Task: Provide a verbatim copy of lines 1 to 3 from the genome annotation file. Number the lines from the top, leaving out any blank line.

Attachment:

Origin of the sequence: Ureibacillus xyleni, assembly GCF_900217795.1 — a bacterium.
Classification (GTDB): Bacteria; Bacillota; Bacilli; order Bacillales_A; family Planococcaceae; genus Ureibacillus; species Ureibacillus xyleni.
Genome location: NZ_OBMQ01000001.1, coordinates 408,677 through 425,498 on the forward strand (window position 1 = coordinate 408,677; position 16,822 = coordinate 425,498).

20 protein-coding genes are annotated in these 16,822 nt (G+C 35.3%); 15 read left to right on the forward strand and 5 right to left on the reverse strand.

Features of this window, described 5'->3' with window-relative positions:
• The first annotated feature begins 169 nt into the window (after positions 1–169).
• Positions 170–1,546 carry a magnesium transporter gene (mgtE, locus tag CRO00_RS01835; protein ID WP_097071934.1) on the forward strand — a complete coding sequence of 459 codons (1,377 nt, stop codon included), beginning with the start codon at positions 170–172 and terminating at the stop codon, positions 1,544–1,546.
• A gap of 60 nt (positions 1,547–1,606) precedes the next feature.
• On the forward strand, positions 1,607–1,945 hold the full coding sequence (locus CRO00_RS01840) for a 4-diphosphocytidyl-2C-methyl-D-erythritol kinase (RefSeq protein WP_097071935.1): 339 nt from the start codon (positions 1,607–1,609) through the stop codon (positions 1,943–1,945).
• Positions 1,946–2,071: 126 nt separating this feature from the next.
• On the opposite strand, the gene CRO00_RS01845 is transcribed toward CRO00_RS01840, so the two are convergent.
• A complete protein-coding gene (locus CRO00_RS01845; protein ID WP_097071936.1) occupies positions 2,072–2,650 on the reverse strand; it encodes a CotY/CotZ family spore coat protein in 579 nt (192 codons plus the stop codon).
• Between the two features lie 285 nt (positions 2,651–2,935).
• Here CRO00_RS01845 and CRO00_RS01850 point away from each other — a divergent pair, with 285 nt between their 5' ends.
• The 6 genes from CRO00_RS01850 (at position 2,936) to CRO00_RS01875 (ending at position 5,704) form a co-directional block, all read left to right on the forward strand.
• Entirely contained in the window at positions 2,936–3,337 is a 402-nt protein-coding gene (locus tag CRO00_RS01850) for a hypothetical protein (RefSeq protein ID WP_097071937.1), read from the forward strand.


Origin of the sequence: Ureibacillus xyleni, assembly GCF_900217795.1 — a bacterium.
Classification (GTDB): Bacteria; Bacillota; Bacilli; order Bacillales_A; family Planococcaceae; genus Ureibacillus; species Ureibacillus xyleni.
Genome location: NZ_OBMQ01000001.1, coordinates 408,677 through 425,498 on the forward strand (window position 1 = coordinate 408,677; position 16,822 = coordinate 425,498).